Linked by Thom Holwerda on Sun 23rd Sep 2007 13:43 UTC
Ubuntu, Kubuntu, Xubuntu Just like Eugenia yesterday, I also upgraded my laptop's Ubuntu Feisty installation to Gutsy a few days ago. The upgrade process went completely awry, though, so I was forced to do a fresh install. Not a bad thing, as it gave me the opportunity to take a look at Ubuntu's soon-to-be-released Gutsy Gibbon with GNOME 2.20
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CPU Frequency
by HangLoose on Sun 23rd Sep 2007 14:55 UTC
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Did you try this yet ? You could have a better battery life.

But since we are in this subject, the support for cpu_freq scalling was almost like giving birth to an elephant. Is it better ?

Reply Score: 1

RE: CPU Frequency
by leech on Sun 23rd Sep 2007 20:23 in reply to "CPU Frequency"
leech Member since:

All you have to do on a debian based system for cpu-freq to work is run 'dpkg-reconfigure gnome-applets' or on Ubuntu 'sudo dpkg-reconfigure gnome-applets' then it'll explain why it's not available in the first place, and give you a warning about it running SUID, then once you enable it, just add the CPU Frequency Scaling applet to your panel and it works. At least it does for both my AMD64 Desktop and my Intel Centrino Laptop. I did notice that Fedora 7 has this enabled by default.

Reply Parent Score: 3

RE: CPU Frequency
by mjg59 on Mon 24th Sep 2007 00:31 in reply to "CPU Frequency"
mjg59 Member since:

CPU frequency scaling is handled by default. We don't support manual overriding out of the box because:

a) it's difficult to do in a way that doesn't allow denial of service, and
b) the kernel generally knows better than you, especially now that the ondemand governor is well tuned.

The only machines where it won't work automatically are Celerons (which don't support voltage scaling, so there's little point in frequency scaling) and some older Pentium 4s (which have similar issues, with the addition of extra latency to make the experience even worse). If you're having problems with another chip, please do file a bug.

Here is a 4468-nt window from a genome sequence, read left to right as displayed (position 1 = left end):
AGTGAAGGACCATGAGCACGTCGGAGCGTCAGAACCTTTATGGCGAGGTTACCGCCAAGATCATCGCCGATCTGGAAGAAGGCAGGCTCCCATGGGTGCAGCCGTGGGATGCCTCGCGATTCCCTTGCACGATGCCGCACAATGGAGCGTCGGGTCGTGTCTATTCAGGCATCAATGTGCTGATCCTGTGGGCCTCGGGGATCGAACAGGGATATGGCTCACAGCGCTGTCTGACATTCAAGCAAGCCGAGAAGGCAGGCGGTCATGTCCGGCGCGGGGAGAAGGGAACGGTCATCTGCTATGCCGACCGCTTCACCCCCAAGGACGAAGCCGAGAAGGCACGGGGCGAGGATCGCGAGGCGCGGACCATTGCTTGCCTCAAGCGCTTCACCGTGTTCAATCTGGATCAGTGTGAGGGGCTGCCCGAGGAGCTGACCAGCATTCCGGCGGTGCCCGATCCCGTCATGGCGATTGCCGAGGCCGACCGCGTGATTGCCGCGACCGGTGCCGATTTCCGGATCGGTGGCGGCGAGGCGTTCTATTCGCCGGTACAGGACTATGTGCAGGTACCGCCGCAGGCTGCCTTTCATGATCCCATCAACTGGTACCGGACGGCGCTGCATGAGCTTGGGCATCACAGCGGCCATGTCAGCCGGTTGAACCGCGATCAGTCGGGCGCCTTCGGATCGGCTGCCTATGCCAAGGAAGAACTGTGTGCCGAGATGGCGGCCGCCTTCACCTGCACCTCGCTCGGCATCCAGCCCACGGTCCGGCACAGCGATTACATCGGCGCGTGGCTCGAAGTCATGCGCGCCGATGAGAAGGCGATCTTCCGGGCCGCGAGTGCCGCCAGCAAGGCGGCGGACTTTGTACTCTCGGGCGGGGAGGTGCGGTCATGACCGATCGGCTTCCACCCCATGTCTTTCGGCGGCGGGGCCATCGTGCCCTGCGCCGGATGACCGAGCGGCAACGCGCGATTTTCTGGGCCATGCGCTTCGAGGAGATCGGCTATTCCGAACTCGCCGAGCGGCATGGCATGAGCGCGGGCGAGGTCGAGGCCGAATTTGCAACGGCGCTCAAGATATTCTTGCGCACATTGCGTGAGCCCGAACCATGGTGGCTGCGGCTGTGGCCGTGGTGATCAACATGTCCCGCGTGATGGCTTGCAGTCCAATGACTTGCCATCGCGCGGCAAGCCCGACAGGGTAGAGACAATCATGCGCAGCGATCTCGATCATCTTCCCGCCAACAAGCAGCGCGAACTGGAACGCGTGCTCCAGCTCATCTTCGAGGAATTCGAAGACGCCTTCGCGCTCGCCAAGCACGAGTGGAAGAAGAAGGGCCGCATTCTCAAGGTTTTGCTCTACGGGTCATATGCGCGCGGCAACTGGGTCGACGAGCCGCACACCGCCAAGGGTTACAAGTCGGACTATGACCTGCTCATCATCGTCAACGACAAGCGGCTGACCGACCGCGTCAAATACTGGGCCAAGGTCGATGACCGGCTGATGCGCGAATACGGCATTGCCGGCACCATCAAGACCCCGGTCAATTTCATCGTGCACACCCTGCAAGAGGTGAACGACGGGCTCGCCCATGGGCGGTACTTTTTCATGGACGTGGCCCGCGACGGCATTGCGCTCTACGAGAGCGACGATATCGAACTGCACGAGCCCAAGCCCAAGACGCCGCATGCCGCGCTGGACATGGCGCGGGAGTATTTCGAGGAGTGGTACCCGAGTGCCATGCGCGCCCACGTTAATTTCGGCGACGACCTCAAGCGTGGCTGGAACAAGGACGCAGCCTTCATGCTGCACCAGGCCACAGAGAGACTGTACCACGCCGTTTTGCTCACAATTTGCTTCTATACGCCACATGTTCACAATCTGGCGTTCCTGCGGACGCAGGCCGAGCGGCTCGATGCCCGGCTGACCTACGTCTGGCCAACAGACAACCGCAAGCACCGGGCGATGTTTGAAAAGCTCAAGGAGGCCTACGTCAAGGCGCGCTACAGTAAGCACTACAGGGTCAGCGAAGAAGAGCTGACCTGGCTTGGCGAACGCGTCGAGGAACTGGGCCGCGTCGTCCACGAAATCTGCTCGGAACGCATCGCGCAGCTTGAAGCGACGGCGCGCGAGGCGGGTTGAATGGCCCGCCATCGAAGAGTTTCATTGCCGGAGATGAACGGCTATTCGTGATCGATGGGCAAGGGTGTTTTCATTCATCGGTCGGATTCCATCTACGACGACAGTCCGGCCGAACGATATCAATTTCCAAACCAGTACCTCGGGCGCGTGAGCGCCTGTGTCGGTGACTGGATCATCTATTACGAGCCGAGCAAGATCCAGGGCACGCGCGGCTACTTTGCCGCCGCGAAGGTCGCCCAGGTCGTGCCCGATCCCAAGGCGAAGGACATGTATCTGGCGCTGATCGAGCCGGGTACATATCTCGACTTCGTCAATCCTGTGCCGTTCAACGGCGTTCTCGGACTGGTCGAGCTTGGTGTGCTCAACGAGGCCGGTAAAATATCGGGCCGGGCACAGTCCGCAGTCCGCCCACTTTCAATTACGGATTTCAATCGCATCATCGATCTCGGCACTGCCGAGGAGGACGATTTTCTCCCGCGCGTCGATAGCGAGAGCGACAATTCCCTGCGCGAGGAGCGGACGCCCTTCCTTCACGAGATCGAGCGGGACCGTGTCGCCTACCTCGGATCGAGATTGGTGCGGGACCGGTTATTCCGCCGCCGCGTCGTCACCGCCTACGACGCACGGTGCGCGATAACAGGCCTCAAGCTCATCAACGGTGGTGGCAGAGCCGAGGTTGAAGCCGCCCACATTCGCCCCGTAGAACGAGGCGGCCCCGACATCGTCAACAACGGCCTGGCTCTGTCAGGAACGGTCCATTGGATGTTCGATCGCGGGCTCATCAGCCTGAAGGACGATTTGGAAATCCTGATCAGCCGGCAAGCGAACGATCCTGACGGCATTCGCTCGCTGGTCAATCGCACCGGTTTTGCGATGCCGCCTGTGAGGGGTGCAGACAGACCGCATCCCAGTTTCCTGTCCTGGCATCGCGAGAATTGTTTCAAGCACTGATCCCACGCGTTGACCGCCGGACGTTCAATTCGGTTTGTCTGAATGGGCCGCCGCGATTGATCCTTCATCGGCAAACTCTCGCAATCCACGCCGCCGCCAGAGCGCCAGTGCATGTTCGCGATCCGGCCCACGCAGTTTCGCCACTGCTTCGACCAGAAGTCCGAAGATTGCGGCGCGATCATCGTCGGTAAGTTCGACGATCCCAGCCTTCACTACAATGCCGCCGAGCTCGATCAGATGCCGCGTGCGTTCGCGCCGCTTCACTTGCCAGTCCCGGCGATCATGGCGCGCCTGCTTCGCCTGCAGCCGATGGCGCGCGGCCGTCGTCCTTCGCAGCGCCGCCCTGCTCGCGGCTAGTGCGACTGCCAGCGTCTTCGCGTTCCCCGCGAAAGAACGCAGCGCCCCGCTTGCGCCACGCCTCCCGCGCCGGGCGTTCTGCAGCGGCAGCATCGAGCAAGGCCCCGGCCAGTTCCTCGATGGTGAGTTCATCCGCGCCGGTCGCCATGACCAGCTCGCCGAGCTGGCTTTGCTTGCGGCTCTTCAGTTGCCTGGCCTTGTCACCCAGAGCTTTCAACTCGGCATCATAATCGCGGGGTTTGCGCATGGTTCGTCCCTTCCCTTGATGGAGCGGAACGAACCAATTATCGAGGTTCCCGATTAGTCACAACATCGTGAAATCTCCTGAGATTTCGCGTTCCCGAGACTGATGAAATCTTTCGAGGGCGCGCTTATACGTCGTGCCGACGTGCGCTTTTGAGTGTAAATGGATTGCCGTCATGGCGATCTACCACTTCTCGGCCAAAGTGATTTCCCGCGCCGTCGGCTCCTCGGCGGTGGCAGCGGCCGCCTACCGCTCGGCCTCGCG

Reply Parent Score: 2

RE[2]: CPU Frequency
by leech on Tue 25th Sep 2007 00:45 in reply to "RE: CPU Frequency"
leech Member since:

Yeah, that's basically what I said ;) Fedora 7 has manual override on by default, under Debian and Ubuntu you have to reconfigure the gnome-applets to set SUID for manual override and it does give the appropriate warning.

Sometimes I like to use it when I'm watching a movie on my laptop while using my battery so that it doesn't use it all up, since usually to make smooth DVD playback, the CPU tries to jack itself up to maximum, even though the 798Mhz that it runs as the slowest speed works. Though I have found that under Windows XP, there was a slower speed that the CPU could clock itself too, and I had it working under Linux as well at one point, but I had to modify some files which I can't recall at the moment.

Reply Parent Score: 2